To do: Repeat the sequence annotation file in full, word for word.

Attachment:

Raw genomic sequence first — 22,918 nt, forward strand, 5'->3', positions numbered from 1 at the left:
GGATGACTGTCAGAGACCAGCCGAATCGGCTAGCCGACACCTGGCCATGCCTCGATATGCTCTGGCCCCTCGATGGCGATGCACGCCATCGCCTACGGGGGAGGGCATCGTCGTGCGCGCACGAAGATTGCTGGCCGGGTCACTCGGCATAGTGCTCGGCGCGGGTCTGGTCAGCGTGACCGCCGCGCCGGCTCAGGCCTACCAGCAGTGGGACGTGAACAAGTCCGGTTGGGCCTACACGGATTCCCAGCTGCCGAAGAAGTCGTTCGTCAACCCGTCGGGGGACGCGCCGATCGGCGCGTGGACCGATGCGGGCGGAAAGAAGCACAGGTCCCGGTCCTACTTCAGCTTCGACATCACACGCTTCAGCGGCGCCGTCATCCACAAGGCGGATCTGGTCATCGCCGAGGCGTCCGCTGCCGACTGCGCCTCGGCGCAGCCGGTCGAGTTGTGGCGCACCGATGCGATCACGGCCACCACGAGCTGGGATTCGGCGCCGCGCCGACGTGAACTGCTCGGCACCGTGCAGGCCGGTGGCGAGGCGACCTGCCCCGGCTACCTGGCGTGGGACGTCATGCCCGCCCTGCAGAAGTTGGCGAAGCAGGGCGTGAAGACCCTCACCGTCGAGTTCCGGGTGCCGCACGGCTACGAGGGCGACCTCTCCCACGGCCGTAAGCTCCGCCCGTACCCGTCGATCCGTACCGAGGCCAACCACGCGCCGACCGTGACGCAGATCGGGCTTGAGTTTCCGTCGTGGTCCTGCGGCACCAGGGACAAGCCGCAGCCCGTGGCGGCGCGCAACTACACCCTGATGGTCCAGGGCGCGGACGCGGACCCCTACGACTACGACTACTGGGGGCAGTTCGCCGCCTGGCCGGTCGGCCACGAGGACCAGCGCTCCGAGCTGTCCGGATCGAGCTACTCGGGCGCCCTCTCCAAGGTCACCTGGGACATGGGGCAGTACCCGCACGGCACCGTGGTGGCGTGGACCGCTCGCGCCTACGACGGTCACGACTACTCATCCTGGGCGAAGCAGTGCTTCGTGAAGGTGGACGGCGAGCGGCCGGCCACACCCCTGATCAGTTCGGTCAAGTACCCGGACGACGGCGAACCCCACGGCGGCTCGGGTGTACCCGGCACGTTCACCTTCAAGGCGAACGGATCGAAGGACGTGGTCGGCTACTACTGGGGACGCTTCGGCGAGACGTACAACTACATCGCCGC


Raw genomic sequence first — 22,918 nt, forward strand, 5'->3', positions numbered from 1 at the left:
GGATGACTGTCAGAGACCAGCCGAATCGGCTAGCCGACACCTGGCCATGCCTCGATATGCTCTGGCCCCTCGATGGCGATGCACGCCATCGCCTACGGGGGAGGGCATCGTCGTGCGCGCACGAAGATTGCTGGCCGGGTCACTCGGCATAGTGCTCGGCGCGGGTCTGGTCAGCGTGACCGCCGCGCCGGCTCAGGCCTACCAGCAGTGGGACGTGAACAAGTCCGGTTGGGCCTACACGGATTCCCAGCTGCCGAAGAAGTCGTTCGTCAACCCGTCGGGGGACGCGCCGATCGGCGCGTGGACCGATGCGGGCGGAAAGAAGCACAGGTCCCGGTCCTACTTCAGCTTCGACATCACACGCTTCAGCGGCGCCGTCATCCACAAGGCGGATCTGGTCATCGCCGAGGCGTCCGCTGCCGACTGCGCCTCGGCGCAGCCGGTCGAGTTGTGGCGCACCGATGCGATCACGGCCACCACGAGCTGGGATTCGGCGCCGCGCCGACGTGAACTGCTCGGCACCGTGCAGGCCGGTGGCGAGGCGACCTGCCCCGGCTACCTGGCGTGGGACGTCATGCCCGCCCTGCAGAAGTTGGCGAAGCAGGGCGTGAAGACCCTCACCGTCGAGTTCCGGGTGCCGCACGGCTACGAGGGCGACCTCTCCCACGGCCGTAAGCTCCGCCCGTACCCGTCGATCCGTACCGAGGCCAACCACGCGCCGACCGTGACGCAGATCGGGCTTGAGTTTCCGTCGTGGTCCTGCGGCACCAGGGACAAGCCGCAGCCCGTGGCGGCGCGCAACTACACCCTGATGGTCCAGGGCGCGGACGCGGACCCCTACGACTACGACTACTGGGGGCAGTTCGCCGCCTGGCCGGTCGGCCACGAGGACCAGCGCTCCGAGCTGTCCGGATCGAGCTACTCGGGCGCCCTCTCCAAGGTCACCTGGGACATGGGGCAGTACCCGCACGGCACCGTGGTGGCGTGGACCGCTCGCGCCTACGACGGTCACGACTACTCATCCTGGGCGAAGCAGTGCTTCGTGAAGGTGGACGGCGAGCGGCCGGCCACACCCCTGATCAGTTCGGTCAAGTACCCGGACGACGGCGAACCCCACGGCGGCTCGGGTGTACCCGGCACGTTCACCTTCAAGGCGAACGGATCGAAGGACGTGGTCGGCTACTACTGGGGACGCTTCGGCGAGACGTACAACTACATCGCCGC